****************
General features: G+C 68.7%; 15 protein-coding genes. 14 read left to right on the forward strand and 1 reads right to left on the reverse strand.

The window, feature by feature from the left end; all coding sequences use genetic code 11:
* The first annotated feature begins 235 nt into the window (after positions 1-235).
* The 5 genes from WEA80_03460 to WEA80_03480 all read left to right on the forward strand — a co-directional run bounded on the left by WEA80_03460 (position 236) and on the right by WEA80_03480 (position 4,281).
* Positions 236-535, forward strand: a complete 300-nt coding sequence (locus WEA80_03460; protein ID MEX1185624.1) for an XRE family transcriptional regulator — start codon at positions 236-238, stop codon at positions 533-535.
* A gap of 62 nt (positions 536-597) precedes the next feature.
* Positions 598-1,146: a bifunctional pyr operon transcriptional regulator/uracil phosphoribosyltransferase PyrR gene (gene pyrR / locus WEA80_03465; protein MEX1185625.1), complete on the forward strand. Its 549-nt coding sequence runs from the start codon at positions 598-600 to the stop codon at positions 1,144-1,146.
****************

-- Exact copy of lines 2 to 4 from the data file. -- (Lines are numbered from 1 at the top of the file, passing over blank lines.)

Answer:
The window, feature by feature from the left end; all coding sequences use genetic code 11:
* The first annotated feature begins 235 nt into the window (after positions 1-235).
* The 5 genes from WEA80_03460 to WEA80_03480 all read left to right on the forward strand — a co-directional run bounded on the left by WEA80_03460 (position 236) and on the right by WEA80_03480 (position 4,281).